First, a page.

Walking the Red Road

Chris Brooks (Terry Kelly)

Chris Brooks had to walk his own spiritual path before he was able to help people like Randy Spence.

Brooks worked for more than 20 years in Canadian correctional facilities. And in the early years, he had a very different view of the inmates.

"In a maximum security environment, the inmates don't talk to you, and you don't talk to them," Brooks said, recalling his early years as a prison guard. "So my view towards offenders was, 'They'll never change, they're the scum of society.'"

He also had his own personal demons. He was an alcoholic, and like Spence, didn't know much about his own Indigenous identity. But his curiosity was piqued when he noticed elders regularly visiting the inmates at the prison where he worked. 

"One day I stopped and talked to one of the elders and I asked him, I said, 'Why are you doing this?'" Brooks said. "And his reply was, 'Because I care.' And that's sort of how it started for me."

Indigenous spiritual practices

Chris Brooks and his ceremonial drum with The Seven Sacred Teachings painted on it. (Terry Kelly)

In order for Brooks to become a spiritual counsellor, he had to prove himself.

"To earn these things, to be a pipe carrier, to be a sweat lodge keeper, you have to go out into the bush to find yourself spiritually," he said.

That means spending four days out on the land, fasting all the while, without taking any food or water. The practice is based on the symbol of the medicine wheel, which is divided into four quadrants to represent the spiritual, physical, mental and the emotional.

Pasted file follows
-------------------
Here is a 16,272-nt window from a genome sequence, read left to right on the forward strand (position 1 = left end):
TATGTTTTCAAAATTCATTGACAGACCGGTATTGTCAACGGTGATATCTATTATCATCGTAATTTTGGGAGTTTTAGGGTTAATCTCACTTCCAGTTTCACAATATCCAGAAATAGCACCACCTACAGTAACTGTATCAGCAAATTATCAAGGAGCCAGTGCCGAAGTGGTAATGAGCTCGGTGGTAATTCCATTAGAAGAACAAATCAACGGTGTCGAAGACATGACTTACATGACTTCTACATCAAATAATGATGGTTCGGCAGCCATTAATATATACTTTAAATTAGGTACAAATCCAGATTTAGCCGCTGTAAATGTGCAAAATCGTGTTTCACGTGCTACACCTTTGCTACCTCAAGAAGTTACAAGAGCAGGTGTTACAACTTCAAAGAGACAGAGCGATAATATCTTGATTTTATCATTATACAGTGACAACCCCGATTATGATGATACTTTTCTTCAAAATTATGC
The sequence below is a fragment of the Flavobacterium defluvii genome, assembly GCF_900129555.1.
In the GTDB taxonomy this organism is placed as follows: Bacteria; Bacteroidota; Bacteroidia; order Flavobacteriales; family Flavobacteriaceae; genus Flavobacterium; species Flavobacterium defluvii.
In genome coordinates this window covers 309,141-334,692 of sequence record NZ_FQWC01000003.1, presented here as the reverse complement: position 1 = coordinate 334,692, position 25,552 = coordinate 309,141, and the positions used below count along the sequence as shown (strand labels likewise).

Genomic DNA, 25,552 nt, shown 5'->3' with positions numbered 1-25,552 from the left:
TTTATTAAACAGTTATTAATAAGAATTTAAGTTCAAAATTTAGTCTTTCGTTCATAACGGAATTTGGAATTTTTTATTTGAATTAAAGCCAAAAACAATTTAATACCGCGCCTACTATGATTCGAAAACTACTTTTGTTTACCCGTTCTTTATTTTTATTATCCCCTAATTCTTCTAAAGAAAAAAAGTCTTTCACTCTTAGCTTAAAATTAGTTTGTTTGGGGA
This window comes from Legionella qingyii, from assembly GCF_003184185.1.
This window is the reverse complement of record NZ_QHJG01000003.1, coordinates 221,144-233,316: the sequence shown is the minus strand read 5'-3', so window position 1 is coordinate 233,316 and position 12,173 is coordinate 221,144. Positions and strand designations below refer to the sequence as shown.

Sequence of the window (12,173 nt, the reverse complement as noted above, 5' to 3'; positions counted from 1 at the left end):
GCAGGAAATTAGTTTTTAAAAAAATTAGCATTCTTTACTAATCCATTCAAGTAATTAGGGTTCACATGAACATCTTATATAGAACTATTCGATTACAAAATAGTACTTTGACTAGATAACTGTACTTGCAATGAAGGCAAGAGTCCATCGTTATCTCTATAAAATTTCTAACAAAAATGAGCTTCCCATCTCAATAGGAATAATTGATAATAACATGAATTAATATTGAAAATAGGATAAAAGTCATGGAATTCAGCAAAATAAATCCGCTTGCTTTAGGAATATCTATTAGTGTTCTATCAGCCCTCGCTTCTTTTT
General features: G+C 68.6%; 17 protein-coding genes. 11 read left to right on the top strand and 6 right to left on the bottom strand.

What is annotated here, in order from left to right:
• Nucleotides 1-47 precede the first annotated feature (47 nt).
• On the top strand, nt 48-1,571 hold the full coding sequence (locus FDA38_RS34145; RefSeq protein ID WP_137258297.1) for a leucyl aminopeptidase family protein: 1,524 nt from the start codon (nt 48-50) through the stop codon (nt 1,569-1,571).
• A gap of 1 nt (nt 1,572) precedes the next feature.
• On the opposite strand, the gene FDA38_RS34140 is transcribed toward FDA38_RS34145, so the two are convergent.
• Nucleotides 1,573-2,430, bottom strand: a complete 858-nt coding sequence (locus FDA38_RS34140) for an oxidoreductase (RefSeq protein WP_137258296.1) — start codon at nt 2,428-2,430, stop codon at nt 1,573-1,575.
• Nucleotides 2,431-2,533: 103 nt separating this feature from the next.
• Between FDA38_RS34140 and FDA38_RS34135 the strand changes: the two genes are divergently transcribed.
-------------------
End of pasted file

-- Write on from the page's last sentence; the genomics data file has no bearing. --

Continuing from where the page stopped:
"When you're out fasting, you're weakening yourself, depriving yourself mentally, physically and emotionally to gain spiritually," he said.

Brooks did these fasts about once a year, he said, each time with a different goal. The first time, he was praying for a person close to him. The second, he was preparing to be a pipe carrier.

Ceremonial pipes are used for healing and prayer, and are smoked by the pipe carrier on others' behalf, Brooks said.

"A pipe is medicine that we use. It represents life. The stem represents male, and the bowl of the pipe represents female," he said.

"If maybe somebody in your family was ill, you would come to me and ask me if I could smoke my pipe for your family member, and I would do that for you. While I'm smoking it, I would give thanks and pray for you, and your family member."

During another fast, Brooks was preparing to be a sweat lodge keeper. A sweat lodge is a low, dome-shaped structure heated by hot stones, used in traditional cleansing ceremonies. The shape of the structure is meant to evoke the belly of a pregnant woman, Brooks said.

When you enter the sweat lodge, "You sort of get to go back in time, to our beginning as human beings. And we get to go back into the womb of our mother," Brooks said.

A fire is lit outside the sweat lodge and used to heat the stones. They are brought in seven at a time, which Brooks said represents the seven grandfather teachings of humility, wisdom, love, courage, respect, honesty and truth. As water is poured on the hot stones, the dark lodge fills with steam.

"You're going back into the womb of your mother to reconnect with yourself, and reconnect with mother earth as well," Brooks said. "It represents a new beginning."

Traditional ceremonies like these can offer a deep sense of meaning to indigenous inmates struggling with their identity, Brooks said.

"I think connections with people is a big thing. Learning about our history, learning about our culture, learning about our ceremonies and what they can bring," he said. "Colonization destroyed a lot of our ceremonies. The Indian Act, for example, outlawed them—if you got caught doing it you could go to jail." 

"I tell people, Aboriginal spirituality is not a religion," he said. "It's just how you live your life with harmony and balance with creation."